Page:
PDBsum entry 1xz6

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protein metals links
Transferase PDB id
Protein chain
263 a.a. *
_HG ×4
Waters ×247
* Residue conservation analysis
PDB id:
Name: Transferase
Title: Mutant abo(h) blood group glycosyltransferase a
Structure: Histo-blood group abo system transferase. Chain: a. Engineered: yes. Mutation: yes
Source: Homo sapiens. Human. Organism_taxid: 9606. Gene: abo. Expressed in: escherichia coli. Expression_system_taxid: 562
Biol. unit: Dimer (from PQS)
1.55Å     R-factor:   0.209     R-free:   0.243
Authors: H.J.Lee,C.H.Barry,S.N.Borisova,N.O.L.Seto,R.B.Zheng,A.Blanch S.V.Evans,M.M.Palcic
Key ref:
H.J.Lee et al. (2005). Structural basis for the inactivity of human blood group O2 glycosyltransferase. J Biol Chem, 280, 525-529. PubMed id: 15475562 DOI: 10.1074/jbc.M500897200
11-Nov-04     Release date:   07-Dec-04    
Go to PROCHECK summary

Protein chain
Pfam   ArchSchema ?
P16442  (BGAT_HUMAN) -  Histo-blood group ABO system transferase
354 a.a.
263 a.a.*
Key:    PfamA domain  Secondary structure  CATH domain
* PDB and UniProt seqs differ at 2 residue positions (black crosses)

 Enzyme reactions 
   Enzyme class 1: E.C.  - Fucosylgalactoside 3-alpha-galactosyltransferase.
[IntEnz]   [ExPASy]   [KEGG]   [BRENDA]
      Reaction: UDP-alpha-D-galactose + alpha-L-fucosyl-(1->2)-D-galactosyl-R = UDP + alpha-D-galactosyl-(1->3)-(alpha-L-fucosyl-(1->2))-D-galactosyl-R
+ alpha-L-fucosyl-(1->2)-D-galactosyl-R
+ alpha-D-galactosyl-(1->3)-(alpha-L-fucosyl-(1->2))-D-galactosyl-R
   Enzyme class 2: E.C.  - Glycoprotein-fucosylgalactoside alpha-N-acetylgalactosaminyltransferase.
[IntEnz]   [ExPASy]   [KEGG]   [BRENDA]
      Reaction: UDP-N-acetyl-alpha-beta-D-galactosamine + glycoprotein-alpha-L-fucosyl- (1->2)-D-galactose = UDP + glycoprotein-N-acetyl-alpha-D-galactosaminyl- (1->3)-(alpha-L-fucosyl-(1->2))-beta-D-galactose
+ glycoprotein-alpha-L-fucosyl- (1->2)-D-galactose
+ glycoprotein-N-acetyl-alpha-D-galactosaminyl- (1->3)-(alpha-L-fucosyl-(1->2))-beta-D-galactose
Note, where more than one E.C. class is given (as above), each may correspond to a different protein domain or, in the case of polyprotein precursors, to a different mature protein.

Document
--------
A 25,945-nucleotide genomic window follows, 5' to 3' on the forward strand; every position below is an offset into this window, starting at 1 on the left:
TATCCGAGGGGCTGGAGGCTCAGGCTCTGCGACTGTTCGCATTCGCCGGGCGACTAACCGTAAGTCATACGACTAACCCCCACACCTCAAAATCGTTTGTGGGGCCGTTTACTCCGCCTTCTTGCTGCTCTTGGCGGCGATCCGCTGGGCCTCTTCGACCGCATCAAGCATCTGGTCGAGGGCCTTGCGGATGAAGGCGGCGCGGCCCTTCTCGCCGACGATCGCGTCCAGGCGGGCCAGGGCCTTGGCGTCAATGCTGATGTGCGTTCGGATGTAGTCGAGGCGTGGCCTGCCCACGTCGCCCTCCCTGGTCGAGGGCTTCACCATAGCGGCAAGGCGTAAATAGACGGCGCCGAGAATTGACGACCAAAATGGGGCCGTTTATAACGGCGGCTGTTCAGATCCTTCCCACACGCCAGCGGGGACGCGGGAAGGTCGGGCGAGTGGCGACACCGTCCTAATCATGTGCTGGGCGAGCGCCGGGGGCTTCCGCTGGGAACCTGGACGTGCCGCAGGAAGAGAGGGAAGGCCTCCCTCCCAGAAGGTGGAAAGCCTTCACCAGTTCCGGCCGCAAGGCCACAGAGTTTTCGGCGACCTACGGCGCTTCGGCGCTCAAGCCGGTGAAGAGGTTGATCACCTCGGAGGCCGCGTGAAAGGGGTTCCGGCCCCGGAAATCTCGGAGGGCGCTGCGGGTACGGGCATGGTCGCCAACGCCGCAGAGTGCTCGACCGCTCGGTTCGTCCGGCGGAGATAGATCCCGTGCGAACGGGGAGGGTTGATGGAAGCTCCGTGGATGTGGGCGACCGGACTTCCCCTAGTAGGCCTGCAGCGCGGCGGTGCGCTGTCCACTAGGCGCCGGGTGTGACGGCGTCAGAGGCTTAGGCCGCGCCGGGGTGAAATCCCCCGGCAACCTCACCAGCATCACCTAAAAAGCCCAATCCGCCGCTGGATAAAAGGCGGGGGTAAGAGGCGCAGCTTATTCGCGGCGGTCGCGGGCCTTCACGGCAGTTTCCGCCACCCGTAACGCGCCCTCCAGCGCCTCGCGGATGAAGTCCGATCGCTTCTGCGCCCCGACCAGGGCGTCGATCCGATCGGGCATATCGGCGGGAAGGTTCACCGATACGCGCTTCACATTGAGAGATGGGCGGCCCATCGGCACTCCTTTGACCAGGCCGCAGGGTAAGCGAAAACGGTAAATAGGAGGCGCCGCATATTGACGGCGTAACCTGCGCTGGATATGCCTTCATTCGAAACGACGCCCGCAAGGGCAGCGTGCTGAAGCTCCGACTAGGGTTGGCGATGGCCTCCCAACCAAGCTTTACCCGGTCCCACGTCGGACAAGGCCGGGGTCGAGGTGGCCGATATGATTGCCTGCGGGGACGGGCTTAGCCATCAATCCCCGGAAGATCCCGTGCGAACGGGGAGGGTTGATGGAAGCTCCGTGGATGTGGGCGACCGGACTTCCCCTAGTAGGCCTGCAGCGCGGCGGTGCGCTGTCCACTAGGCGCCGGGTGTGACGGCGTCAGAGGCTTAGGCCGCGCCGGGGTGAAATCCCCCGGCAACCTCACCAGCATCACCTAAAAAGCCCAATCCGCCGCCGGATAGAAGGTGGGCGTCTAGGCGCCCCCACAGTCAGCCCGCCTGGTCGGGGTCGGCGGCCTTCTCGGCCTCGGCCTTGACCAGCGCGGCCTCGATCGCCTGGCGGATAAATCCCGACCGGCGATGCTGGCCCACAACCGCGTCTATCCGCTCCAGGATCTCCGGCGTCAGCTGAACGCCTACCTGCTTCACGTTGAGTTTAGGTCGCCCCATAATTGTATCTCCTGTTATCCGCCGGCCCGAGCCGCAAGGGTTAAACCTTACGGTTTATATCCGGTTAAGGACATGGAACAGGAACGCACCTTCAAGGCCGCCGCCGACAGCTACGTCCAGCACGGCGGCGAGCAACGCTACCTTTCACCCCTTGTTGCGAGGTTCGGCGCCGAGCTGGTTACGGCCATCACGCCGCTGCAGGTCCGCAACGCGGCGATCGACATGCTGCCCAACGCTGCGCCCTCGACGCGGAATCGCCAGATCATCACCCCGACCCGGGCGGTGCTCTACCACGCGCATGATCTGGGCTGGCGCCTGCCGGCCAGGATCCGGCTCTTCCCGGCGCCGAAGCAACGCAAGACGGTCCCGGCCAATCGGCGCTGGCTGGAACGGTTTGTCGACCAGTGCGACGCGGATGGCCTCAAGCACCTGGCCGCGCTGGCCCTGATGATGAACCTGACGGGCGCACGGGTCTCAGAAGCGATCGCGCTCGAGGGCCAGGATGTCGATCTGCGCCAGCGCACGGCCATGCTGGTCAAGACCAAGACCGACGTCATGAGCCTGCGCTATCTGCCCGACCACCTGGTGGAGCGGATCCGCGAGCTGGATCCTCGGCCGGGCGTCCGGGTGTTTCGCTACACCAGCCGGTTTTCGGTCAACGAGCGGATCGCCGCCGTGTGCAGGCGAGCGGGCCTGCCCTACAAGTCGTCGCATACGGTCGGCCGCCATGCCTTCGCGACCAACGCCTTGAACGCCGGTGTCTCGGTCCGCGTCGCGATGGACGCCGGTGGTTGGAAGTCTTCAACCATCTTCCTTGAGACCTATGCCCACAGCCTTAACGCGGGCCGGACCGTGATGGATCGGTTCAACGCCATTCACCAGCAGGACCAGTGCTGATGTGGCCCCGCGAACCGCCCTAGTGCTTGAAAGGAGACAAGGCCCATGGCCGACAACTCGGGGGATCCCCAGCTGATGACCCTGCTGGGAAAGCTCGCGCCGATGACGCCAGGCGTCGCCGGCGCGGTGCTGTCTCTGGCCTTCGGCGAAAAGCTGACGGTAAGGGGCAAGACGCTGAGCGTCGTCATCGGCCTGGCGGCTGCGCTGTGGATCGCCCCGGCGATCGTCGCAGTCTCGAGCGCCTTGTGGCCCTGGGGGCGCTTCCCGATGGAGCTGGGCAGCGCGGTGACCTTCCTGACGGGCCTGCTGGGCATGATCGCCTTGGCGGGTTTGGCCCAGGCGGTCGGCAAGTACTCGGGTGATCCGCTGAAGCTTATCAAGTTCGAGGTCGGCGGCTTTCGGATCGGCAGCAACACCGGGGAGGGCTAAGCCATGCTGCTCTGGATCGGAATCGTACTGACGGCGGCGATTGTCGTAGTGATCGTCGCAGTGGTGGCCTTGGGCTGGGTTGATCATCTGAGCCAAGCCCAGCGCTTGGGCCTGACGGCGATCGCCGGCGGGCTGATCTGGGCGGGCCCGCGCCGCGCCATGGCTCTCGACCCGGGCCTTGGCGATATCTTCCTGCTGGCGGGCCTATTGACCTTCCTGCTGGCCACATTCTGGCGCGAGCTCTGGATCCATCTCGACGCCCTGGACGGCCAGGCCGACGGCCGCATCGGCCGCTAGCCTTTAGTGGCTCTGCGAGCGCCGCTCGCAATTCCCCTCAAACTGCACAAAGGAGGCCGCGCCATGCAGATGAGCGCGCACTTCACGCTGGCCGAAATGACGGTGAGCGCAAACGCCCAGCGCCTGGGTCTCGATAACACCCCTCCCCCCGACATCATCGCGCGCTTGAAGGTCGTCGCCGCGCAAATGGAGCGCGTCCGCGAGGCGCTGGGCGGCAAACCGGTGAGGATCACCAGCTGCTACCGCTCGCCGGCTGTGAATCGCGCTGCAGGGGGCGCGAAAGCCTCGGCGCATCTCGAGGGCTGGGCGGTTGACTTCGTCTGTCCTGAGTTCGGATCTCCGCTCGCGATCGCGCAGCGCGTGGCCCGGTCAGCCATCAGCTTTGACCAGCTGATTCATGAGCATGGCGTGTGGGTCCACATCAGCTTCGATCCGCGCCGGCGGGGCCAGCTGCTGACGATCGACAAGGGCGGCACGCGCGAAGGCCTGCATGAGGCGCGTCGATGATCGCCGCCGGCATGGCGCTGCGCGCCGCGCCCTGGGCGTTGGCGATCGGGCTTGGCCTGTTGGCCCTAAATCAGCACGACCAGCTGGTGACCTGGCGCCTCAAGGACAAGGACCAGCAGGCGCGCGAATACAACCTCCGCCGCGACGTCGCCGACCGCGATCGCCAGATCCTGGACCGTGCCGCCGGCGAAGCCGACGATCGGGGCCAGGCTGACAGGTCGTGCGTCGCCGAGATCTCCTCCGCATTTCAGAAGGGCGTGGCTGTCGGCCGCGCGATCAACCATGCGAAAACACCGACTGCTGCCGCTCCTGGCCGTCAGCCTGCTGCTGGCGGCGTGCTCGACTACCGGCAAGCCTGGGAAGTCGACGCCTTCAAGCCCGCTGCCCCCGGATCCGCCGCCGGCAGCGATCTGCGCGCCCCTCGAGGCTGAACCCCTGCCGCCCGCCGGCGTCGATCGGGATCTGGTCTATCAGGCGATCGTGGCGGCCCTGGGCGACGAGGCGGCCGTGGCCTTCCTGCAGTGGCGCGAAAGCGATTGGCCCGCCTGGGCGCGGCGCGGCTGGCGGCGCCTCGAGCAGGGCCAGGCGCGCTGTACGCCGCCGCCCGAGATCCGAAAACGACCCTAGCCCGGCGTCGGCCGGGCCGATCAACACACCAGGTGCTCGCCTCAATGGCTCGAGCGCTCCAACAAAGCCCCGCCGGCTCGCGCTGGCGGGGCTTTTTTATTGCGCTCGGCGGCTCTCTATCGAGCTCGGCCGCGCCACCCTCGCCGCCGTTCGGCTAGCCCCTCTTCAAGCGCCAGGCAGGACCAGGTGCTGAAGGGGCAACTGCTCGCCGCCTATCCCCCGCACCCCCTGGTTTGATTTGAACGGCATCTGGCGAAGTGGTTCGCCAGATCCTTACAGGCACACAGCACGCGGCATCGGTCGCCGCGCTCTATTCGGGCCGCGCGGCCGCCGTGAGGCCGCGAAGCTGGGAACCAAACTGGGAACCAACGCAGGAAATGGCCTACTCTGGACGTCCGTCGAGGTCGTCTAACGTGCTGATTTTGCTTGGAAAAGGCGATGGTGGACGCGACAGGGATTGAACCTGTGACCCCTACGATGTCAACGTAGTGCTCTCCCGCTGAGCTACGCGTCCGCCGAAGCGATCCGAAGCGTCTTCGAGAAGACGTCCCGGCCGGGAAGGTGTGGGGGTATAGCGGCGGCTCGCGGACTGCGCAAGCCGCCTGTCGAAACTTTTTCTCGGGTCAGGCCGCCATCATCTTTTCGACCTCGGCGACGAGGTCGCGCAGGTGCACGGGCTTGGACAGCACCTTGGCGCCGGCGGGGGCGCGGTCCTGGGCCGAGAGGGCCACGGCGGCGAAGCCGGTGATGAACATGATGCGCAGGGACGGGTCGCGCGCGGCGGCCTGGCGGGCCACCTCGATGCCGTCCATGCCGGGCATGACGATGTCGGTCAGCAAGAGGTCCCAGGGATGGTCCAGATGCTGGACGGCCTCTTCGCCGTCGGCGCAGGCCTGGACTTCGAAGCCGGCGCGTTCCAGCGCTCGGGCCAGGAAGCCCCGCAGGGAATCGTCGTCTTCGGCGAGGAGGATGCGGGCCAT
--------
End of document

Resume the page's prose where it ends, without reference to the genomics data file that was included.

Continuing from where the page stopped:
Molecule diagrams generated from .mol files obtained from the KEGG ftp site
 Gene Ontology (GO) functional annotation 
  GO annot!
  Cellular component     membrane   1 term 
  Biological process     carbohydrate metabolic process   1 term 
  Biochemical function     transferase activity, transferring hexosyl groups     1 term  


DOI no: 10.1074/jbc.M500897200 J Biol Chem 280:525-529 (2005)
PubMed id: 15475562  
Structural basis for the inactivity of human blood group O2 glycosyltransferase.
H.J.Lee, C.H.Barry, S.N.Borisova, N.O.Seto, R.B.Zheng, A.Blancher, S.V.Evans, M.M.Palcic.
The human ABO(H) blood group antigens are carbohydrate structures generated by glycosyltransferase enzymes. Glycosyltransferase A (GTA) uses UDP-GalNAc as a donor to transfer a monosaccharide residue to Fuc alpha1-2Gal beta-R (H)-terminating acceptors. Similarly, glycosyltransferase B (GTB) catalyzes the transfer of a monosaccharide residue from UDP-Gal to the same acceptors. These are highly homologous enzymes differing in only four of 354 amino acids, Arg/Gly-176, Gly/Ser-235, Leu/Met-266, and Gly/Ala-268. Blood group O usually stems from the expression of truncated inactive forms of GTA or GTB. Recently, an O(2) enzyme was discovered that was a full-length form of GTA with three mutations, P74S, R176G, and G268R. We showed previously that the R176G mutation increased catalytic activity with minor effects on substrate binding. Enzyme kinetics and high resolution structural studies of mutant enzymes based on the O(2) blood group transferase reveal that whereas the P74S mutation in the stem region of the protein does not appear to play a role in enzyme inactivation, the G268R mutation completely blocks the donor GalNAc-binding site leaving the acceptor binding site unaffected.
  Selected figure(s)  
Figure 1.
FIG. 1. Active site of the O2 glycosyltransferase triple mutant showing the observed electron density in the active site of the unliganded enzyme with ordered Arg-268 side chain (a), and the enzyme crystallized in the presence of the native H antigen acceptor that causes the Arg-268 and Leu-266 side chains to become disordered (b).